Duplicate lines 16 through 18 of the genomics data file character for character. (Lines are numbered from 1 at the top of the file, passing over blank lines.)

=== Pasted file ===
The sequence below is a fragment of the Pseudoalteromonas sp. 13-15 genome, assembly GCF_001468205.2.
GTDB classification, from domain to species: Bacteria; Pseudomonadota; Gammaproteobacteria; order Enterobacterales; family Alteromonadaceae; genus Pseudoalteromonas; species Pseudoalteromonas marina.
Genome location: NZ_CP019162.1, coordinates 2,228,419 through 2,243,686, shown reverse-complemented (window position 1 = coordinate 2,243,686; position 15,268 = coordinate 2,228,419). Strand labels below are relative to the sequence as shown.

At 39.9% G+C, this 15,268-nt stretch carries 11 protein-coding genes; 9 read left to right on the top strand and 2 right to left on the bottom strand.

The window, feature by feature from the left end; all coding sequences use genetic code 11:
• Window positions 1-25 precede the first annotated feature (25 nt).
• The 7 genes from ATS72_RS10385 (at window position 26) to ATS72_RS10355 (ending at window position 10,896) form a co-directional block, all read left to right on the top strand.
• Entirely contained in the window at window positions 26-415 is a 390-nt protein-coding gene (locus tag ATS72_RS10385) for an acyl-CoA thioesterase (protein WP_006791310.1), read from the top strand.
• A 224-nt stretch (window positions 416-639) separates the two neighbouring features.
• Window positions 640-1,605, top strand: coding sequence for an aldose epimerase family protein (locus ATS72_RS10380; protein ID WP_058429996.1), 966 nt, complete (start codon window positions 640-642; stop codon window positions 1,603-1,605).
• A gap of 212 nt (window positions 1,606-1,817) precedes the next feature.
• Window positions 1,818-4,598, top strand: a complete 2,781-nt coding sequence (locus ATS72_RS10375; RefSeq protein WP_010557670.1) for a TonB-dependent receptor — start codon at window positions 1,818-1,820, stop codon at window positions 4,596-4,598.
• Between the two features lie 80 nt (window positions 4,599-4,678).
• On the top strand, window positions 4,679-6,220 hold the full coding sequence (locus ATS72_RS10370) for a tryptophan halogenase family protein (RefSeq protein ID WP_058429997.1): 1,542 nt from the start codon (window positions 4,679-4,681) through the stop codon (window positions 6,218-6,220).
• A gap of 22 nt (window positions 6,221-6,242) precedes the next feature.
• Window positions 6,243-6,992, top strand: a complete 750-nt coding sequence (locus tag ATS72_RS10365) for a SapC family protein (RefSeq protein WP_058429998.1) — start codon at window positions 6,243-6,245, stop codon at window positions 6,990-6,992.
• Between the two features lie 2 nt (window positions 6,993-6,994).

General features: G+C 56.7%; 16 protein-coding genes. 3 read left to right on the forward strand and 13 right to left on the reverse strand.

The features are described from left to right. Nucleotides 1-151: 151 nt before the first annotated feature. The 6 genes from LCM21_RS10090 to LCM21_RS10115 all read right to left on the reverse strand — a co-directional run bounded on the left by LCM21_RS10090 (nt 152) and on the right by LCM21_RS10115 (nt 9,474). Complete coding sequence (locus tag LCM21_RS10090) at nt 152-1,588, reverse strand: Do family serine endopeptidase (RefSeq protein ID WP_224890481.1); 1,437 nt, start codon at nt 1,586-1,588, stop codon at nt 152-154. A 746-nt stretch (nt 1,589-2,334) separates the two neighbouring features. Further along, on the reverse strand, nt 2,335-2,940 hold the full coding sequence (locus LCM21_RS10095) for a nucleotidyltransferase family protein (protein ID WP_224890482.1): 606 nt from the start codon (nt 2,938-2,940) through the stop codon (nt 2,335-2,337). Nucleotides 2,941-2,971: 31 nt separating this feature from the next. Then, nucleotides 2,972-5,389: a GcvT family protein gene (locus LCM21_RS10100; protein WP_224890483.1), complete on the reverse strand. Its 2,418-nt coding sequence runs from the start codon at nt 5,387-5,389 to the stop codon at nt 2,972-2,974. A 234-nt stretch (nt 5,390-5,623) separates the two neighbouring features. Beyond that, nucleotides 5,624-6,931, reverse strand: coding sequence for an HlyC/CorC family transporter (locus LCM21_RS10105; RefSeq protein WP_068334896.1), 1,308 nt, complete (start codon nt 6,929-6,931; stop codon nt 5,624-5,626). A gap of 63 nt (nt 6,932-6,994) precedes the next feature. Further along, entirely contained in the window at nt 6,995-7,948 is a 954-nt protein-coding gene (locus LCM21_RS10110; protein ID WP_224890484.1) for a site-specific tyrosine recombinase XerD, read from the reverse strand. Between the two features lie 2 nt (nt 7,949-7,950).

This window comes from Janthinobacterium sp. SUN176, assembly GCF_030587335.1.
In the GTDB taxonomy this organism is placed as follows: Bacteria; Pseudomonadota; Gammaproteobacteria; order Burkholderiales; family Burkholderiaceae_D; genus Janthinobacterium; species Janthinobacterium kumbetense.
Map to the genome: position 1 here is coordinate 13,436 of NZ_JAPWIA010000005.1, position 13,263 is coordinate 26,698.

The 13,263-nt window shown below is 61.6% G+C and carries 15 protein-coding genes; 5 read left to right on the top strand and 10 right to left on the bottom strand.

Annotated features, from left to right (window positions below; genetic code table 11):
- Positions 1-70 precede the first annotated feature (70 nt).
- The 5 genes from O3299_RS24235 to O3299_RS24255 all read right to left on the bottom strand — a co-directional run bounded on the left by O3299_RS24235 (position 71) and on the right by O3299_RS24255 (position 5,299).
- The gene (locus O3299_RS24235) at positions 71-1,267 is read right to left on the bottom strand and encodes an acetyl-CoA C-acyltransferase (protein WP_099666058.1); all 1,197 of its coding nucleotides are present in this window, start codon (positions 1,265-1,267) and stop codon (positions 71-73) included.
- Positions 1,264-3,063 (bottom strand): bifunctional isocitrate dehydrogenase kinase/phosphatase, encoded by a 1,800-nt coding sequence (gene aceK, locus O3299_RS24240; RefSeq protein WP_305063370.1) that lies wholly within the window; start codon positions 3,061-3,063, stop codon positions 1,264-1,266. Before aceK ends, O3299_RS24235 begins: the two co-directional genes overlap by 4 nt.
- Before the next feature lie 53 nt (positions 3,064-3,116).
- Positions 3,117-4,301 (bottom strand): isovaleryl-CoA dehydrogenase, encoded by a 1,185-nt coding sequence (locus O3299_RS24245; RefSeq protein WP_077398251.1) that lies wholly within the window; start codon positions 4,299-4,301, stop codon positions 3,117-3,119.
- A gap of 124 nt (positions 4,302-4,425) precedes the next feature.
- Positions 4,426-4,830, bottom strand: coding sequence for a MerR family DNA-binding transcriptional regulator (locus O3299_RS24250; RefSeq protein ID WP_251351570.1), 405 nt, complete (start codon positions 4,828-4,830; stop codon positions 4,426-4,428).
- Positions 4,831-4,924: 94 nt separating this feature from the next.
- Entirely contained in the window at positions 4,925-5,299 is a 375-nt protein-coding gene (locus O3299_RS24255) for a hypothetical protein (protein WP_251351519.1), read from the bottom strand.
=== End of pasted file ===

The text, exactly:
• Window positions 6,243-6,992, top strand: a complete 750-nt coding sequence (locus tag ATS72_RS10365) for a SapC family protein (RefSeq protein WP_058429998.1) — start codon at window positions 6,243-6,245, stop codon at window positions 6,990-6,992.
• Between the two features lie 2 nt (window positions 6,993-6,994).

General features: G+C 56.7%; 16 protein-coding genes. 3 read left to right on the forward strand and 13 right to left on the reverse strand.